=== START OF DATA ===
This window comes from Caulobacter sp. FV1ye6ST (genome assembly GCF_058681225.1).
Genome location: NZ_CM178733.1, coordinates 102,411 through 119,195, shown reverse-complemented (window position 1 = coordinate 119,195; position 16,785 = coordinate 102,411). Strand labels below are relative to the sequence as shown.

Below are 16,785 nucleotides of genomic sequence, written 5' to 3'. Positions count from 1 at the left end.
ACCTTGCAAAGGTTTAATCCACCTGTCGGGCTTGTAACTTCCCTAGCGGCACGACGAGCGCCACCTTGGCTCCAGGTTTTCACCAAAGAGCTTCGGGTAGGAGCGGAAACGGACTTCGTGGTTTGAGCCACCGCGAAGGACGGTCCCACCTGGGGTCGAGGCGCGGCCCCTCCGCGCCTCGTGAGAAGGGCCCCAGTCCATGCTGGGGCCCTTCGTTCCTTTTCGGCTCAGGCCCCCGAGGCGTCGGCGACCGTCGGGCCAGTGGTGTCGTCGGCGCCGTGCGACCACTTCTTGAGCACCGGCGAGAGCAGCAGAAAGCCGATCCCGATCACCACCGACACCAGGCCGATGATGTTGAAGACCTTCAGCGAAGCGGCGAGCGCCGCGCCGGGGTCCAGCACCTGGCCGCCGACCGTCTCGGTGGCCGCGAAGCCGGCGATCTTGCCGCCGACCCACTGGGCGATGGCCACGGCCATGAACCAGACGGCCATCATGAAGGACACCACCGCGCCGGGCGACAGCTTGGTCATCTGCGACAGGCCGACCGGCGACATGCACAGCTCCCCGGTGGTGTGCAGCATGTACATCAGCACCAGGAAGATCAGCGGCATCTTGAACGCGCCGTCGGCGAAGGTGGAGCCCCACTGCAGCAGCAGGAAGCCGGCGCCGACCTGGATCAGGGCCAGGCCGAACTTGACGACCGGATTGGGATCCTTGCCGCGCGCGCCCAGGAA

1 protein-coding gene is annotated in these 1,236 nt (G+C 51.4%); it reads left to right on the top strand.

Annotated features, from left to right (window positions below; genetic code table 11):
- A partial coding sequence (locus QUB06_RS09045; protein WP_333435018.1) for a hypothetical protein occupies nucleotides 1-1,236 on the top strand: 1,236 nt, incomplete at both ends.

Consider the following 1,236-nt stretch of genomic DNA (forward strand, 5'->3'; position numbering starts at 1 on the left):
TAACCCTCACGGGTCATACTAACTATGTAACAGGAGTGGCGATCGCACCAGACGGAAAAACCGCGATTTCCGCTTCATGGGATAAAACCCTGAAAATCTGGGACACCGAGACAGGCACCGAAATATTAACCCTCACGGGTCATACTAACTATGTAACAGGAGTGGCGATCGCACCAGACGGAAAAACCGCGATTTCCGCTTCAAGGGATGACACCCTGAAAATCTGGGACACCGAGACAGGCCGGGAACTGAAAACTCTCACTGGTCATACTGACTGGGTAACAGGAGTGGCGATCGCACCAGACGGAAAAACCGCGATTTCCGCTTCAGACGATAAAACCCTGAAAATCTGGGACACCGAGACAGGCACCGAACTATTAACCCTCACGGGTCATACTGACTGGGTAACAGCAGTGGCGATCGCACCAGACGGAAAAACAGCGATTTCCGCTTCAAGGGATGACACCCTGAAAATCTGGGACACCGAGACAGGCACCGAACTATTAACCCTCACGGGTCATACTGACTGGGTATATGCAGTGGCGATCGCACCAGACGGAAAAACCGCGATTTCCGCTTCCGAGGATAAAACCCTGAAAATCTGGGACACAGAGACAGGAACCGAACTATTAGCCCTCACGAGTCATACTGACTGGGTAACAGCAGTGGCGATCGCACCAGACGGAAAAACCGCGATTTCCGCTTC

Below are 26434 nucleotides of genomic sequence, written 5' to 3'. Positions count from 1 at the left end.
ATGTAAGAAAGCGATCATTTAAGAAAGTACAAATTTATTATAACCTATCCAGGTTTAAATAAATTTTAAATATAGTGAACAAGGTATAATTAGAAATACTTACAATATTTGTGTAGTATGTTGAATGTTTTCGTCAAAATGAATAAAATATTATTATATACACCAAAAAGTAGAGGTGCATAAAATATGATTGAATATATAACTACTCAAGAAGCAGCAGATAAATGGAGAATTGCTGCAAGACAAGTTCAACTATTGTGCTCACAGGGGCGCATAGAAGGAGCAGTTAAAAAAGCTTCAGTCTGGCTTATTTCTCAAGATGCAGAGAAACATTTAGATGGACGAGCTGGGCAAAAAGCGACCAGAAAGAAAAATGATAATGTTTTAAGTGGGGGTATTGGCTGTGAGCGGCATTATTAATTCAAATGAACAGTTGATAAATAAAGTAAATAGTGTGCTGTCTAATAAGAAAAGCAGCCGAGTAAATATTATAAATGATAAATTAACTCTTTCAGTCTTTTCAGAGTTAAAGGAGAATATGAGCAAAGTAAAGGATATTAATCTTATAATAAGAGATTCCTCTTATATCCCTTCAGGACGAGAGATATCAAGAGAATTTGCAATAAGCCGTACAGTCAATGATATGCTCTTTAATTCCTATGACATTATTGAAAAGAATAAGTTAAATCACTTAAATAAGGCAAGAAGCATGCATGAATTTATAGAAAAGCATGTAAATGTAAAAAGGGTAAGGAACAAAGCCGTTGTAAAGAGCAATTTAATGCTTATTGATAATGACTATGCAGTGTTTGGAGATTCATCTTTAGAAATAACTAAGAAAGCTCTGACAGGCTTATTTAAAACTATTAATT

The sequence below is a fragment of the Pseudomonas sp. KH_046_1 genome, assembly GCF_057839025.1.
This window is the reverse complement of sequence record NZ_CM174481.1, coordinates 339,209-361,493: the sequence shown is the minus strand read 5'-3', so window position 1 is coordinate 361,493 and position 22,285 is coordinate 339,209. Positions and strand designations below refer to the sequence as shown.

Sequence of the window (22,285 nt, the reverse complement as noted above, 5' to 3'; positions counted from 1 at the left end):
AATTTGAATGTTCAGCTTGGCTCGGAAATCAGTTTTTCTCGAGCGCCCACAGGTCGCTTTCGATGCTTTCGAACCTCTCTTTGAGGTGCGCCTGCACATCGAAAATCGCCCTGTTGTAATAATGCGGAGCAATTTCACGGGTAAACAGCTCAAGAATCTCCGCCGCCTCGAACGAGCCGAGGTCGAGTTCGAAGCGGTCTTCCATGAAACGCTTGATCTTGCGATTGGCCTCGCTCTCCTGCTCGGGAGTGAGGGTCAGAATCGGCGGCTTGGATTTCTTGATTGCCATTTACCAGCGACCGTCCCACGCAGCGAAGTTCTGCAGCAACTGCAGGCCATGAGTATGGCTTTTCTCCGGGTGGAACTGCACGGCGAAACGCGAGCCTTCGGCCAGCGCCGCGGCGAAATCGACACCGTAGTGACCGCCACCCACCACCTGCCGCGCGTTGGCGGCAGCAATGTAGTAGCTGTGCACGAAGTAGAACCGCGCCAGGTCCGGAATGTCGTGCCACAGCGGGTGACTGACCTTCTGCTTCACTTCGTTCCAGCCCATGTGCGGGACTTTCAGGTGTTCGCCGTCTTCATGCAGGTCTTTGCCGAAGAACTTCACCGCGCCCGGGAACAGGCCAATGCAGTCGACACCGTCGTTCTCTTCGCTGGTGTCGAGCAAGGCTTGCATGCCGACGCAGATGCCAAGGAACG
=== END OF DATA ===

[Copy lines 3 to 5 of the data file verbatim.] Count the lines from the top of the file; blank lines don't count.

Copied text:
Below are 16,785 nucleotides of genomic sequence, written 5' to 3'. Positions count from 1 at the left end.
ACCTTGCAAAGGTTTAATCCACCTGTCGGGCTTGTAACTTCCCTAGCGGCACGACGAGCGCCACCTTGGCTCCAGGTTTTCACCAAAGAGCTTCGGGTAGGAGCGGAAACGGACTTCGTGGTTTGAGCCACCGCGAAGGACGGTCCCACCTGGGGTCGAGGCGCGGCCCCTCCGCGCCTCGTGAGAAGGGCCCCAGTCCATGCTGGGGCCCTTCGTTCCTTTTCGGCTCAGGCCCCCGAGGCGTCGGCGACCGTCGGGCCAGTGGTGTCGTCGGCGCCGTGCGACCACTTCTTGAGCACCGGCGAGAGCAGCAGAAAGCCGATCCCGATCACCACCGACACCAGGCCGATGATGTTGAAGACCTTCAGCGAAGCGGCGAGCGCCGCGCCGGGGTCCAGCACCTGGCCGCCGACCGTCTCGGTGGCCGCGAAGCCGGCGATCTTGCCGCCGACCCACTGGGCGATGGCCACGGCCATGAACCAGACGGCCATCATGAAGGACACCACCGCGCCGGGCGACAGCTTGGTCATCTGCGACAGGCCGACCGGCGACATGCACAGCTCCCCGGTGGTGTGCAGCATGTACATCAGCACCAGGAAGATCAGCGGCATCTTGAACGCGCCGTCGGCGAAGGTGGAGCCCCACTGCAGCAGCAGGAAGCCGGCGCCGACCTGGATCAGGGCCAGGCCGAACTTGACGACCGGATTGGGATCCTTGCCGCGCGCGCCCAGGAA

1 protein-coding gene is annotated in these 1,236 nt (G+C 51.4%); it reads left to right on the top strand.